15/04/2011 - Parked at the Loch Turret Dam and headed NE uphill to track then north along track to Cairn Choinneachan. I really like this one and the view is pretty brilliant. Good weather, touch windy. Carried on walking with a loop of the loch via Auchnafree Hill, Ben Chonzie and Carn Chois. A good day out.
Yesterday's Balmuick visit was the reason I returned to Loch Turret this year, thoughts of climbing Choinneachain Hill to see its ancient cairn placed firmly upon the 'maybe' list, the possibility of acting upon them seemingly deteriorating as rapidly as the weather which assaults the car during the night.
However dawn brings some rays of sunlight - literally - although a patchy, white mantle coating the western flank of Glen Turret does counteract the hopeful vibe somewhat. Hmm. Snow in late May? Thought it was a bit chilly last night, but blamed it on getting old, you know? As the estate warden does his daily 'rounds' I decide to postpone Aberdeen for yet another day and have a go. Onward! For all Sassenachs and Kenneth IV! (well 'Braveheart' wasn't exactly true, either....) The way appears straight forward enough, the Allt Choinneachain having conveniently carved a deep gulley in the mountain, the left hand flank of which - as viewed from the dam - promises a nice, natural line of ascent. Initial impressions, however, are often misleading in this game, the hillside rising above the eastern shore of Loch Turret actually cloaked in a thick covering of knee deep heather concealing hidden drops. Yeah, this is far from an easy skate, despite the mountain's 'modest' (in Scottish terms) 2,582ft altitude. As I jump the Allt Choinneachain, its cascading course leads the eye unerringly northwards towards my objective. The crags of Creag Dhearg are soon reached, complete with what I assume to be a prominent glacial erratic and small (modern) cairn, not to mention superb views of Loch Turret and Ben Chonzie. To the north another, larger cairn crowns the western apex of the mountain. A well built effort, the modern origin of it is sadly betrayed by the lack of any underlying cairn spread. The real deal - Cairn Coinneachan - lies to the approx east, rising beyond wetland, the source of the aforementioned Allt Choinneachain, no less. A winding, substantial track ensures dry feet although, to be honest, it does detract a little from the wildness of this mountain plateau. As if to compensate, a series of increasingly frequent hail showers proceed to provide a violent tailwind for the final approach.
The monument isn't the most impressive I've seen - not by a long chalk - even if the frankly awesome Tinto cairn is discounted. Canmore gives its dimensions as 'A circular cairn 18.0m in diameter with a general height of 1.2m; a shepherd's cairn, 0.20m high, stands on top'. Nevertheless still pretty substantial and interestingly, clearly sited so as to NOT quite give superb views into Corrie Barvick. It's not located at the mountain's summit, either, but a little below, to the approx south-east (the summit itself is crowned by a rather pathetic effort). Nonetheless the view from the cairn across the Creag Chaisean is sensational to these eyes. To the north-east a fine cliff-line, known as Blue Craigs, cradles a waterfall forming the nascent Barvick Burn. Another one. The water association may, of course, be coincidental... but, well.... wouldn't it be great if these cairns were originally sited in reference to life springs?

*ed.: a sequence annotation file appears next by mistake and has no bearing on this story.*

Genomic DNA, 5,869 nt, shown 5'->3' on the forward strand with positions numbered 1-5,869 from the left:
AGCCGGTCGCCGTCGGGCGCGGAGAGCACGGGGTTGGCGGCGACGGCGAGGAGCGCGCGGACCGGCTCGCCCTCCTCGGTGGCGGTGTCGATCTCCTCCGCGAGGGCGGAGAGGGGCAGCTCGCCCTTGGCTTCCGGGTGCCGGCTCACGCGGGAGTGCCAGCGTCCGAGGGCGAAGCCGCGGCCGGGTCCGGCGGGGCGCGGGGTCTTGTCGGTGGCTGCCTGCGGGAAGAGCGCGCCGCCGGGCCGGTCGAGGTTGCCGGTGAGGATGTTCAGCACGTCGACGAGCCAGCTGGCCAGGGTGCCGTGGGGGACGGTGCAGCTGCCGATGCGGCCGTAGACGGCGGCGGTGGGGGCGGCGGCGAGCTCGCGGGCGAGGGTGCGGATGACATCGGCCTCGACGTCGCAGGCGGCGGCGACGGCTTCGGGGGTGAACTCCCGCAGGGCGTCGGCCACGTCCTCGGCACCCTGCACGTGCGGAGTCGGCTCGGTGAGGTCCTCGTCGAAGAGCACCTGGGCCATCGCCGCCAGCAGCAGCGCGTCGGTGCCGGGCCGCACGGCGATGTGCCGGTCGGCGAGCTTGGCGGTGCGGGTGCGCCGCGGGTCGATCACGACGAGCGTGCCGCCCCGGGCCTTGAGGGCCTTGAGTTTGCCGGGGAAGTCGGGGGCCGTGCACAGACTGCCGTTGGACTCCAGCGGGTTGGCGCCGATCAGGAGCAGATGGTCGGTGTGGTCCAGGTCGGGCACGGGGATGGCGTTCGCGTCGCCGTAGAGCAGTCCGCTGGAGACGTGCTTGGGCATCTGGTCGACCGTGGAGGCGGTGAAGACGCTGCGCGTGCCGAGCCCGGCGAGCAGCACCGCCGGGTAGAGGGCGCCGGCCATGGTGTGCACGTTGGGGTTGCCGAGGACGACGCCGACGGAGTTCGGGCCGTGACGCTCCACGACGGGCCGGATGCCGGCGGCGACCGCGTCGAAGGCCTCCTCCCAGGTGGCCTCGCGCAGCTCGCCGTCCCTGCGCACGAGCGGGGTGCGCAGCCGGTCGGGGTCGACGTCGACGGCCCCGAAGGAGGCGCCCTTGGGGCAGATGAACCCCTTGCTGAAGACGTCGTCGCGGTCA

The hail showers morph into a full on snow storm... but what an atmosphere this mountain top cairn possesses, the 'shepherd's cairn' perched upon the significant footprint of its ancient forerunner providing at least some lee shelter. Eventually I begin my descent, via the obvious track crossing Creag Chaisean, which would also provide a somewhat easier alternative ascent than mine. Looking back, the Cairn Coinneachan stands in silhouetted profile above the beautiful glen of the Barvick Burn as, ignoring a left hand fork, I leave the track a little way beyond (where it begins to swing to the left)and slowly descend to Loch Turret once more. The view up the glacial glen cradling the reservoir is outstanding... OK, the original, natural loch is now long engulfed... but it is tempting to think that water, in all its forms, has held major significance here for millennia.
Supposedly the burial place of Kenneth 4th of Scotland , two problems it's never been excavated and there never as a Kenneth 4th ( some Celtic/liverpool supporters may disagree ). Kenneth 3rd was killed locally and that is probably the reason for the association .
I was thinking it had similarities with some of the excavated cairns that proved to be Bronze Age in the Brecon Beacons /Black Mountains . Sited on the high point of a spur of flat topped modest sized hills (In this case 776 m) overlooking lowlands allowing for the cairn to be seen from a wide area .
Further to Tiompan's fieldnotes, Canmore gives the following regarding the origin of the name of this cairn - which, translated, means 'Cairn of Kenneth', or 'Kenneth's Cairn'.....
'A very large barrow called Carn Chainichin, The Cairn of Kenneth. Chalmers (1887) links this tradition with 'Kenneth IV, King of Scotland' who was slain in battle in 1003 AD at Moigh-a-bhaird, now corrupted into Monivaird. Anderson gives the text of various Chronicles. It is clear that Chalmers statement is incorrect. No Kenneth IV is listed as King of Scotland and in fact Kenneth III reigned from AD 997-1005. There are inconsistencies in the accounts but Chalmers "Kenneth IV" is apparently Giric (called erroneously Grim) son of Kenneth III who was killed in Monzievaird between 997 and 1005. Anderson suggests that he ruled over some district under his father Kenneth. He was buried in Iona.
Statistical Account (OSA) 1793; A O Anderson 1922'